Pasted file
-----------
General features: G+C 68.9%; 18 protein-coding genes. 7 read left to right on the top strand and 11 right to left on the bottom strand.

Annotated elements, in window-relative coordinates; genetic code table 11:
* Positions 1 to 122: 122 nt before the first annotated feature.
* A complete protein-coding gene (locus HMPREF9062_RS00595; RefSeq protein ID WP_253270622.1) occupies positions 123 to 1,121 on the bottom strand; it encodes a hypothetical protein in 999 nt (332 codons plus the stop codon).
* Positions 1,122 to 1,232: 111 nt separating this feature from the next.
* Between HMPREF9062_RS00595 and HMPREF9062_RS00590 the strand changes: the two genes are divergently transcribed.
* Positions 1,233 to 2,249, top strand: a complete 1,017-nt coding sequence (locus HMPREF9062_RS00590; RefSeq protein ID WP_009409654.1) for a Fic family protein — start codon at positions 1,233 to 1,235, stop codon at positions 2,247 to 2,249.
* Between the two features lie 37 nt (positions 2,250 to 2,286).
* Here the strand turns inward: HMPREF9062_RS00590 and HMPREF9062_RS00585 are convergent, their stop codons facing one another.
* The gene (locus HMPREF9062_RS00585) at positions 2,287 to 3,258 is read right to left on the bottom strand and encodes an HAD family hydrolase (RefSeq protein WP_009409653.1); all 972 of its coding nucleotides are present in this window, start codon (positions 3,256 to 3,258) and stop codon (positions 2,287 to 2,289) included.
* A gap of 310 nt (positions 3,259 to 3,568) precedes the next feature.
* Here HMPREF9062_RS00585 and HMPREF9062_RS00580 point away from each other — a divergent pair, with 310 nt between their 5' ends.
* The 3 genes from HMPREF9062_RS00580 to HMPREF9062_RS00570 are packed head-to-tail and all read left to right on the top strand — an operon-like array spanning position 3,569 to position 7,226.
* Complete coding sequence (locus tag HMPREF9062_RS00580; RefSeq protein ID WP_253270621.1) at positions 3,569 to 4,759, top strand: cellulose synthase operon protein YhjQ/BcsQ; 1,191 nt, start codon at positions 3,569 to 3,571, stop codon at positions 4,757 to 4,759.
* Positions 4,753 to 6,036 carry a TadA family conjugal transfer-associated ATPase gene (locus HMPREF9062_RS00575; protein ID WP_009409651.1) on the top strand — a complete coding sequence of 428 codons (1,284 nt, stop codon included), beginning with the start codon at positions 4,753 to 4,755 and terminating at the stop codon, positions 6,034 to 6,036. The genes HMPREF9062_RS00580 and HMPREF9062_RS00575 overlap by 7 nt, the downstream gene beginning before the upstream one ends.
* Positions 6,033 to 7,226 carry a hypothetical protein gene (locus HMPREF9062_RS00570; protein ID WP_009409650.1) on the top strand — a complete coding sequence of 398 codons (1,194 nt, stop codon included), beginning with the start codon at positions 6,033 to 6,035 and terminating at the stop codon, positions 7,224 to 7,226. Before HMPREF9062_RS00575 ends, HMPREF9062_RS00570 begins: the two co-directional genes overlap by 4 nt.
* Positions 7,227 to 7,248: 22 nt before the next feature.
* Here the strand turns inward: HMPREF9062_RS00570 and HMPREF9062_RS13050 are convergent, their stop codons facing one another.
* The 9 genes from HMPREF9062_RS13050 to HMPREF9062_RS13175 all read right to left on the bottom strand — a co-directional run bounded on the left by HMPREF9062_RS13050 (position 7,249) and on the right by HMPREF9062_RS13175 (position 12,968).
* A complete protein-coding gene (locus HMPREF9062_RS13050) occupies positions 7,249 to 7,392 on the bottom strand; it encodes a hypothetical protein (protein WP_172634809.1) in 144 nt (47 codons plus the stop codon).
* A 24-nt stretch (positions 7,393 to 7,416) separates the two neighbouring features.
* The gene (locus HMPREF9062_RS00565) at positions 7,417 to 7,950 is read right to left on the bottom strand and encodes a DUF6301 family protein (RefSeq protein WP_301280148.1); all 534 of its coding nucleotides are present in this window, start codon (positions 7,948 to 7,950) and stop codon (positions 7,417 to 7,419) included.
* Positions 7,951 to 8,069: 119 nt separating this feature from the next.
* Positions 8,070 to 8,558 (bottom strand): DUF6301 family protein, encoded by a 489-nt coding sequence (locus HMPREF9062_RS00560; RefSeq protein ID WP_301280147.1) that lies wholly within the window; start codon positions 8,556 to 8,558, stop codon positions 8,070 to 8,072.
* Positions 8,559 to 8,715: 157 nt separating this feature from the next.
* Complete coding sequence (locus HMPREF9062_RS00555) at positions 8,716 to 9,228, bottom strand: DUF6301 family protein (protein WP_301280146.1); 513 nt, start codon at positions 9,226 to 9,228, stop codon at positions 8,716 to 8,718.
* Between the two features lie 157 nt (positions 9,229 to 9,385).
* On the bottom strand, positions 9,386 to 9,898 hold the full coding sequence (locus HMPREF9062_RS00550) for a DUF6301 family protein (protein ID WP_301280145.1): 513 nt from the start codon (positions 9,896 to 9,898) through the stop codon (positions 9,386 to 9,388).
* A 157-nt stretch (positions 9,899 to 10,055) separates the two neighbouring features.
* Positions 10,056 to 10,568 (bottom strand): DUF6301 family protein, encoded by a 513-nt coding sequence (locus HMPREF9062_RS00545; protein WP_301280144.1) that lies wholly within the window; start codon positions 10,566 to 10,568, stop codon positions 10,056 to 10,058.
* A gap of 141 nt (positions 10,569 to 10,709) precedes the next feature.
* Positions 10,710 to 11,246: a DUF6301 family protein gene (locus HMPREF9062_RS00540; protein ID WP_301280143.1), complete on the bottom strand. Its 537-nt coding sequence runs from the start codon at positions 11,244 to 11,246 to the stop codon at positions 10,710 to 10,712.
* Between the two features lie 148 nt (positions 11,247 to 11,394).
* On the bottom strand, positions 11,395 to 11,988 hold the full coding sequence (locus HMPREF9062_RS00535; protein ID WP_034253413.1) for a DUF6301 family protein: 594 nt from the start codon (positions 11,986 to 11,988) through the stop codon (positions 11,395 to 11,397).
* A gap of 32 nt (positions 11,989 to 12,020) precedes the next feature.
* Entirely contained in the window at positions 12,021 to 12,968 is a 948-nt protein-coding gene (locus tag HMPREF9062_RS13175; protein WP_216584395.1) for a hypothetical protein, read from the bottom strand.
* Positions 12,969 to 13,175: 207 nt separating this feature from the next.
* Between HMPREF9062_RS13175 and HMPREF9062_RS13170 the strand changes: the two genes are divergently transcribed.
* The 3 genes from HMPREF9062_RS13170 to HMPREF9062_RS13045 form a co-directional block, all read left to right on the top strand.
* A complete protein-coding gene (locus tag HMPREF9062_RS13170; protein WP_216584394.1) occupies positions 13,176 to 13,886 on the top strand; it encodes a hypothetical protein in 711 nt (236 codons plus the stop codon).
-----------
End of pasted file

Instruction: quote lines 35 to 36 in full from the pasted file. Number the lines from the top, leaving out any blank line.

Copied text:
* A gap of 32 nt (positions 11,989 to 12,020) precedes the next feature.
* Entirely contained in the window at positions 12,021 to 12,968 is a 948-nt protein-coding gene (locus tag HMPREF9062_RS13175; protein WP_216584395.1) for a hypothetical protein, read from the bottom strand.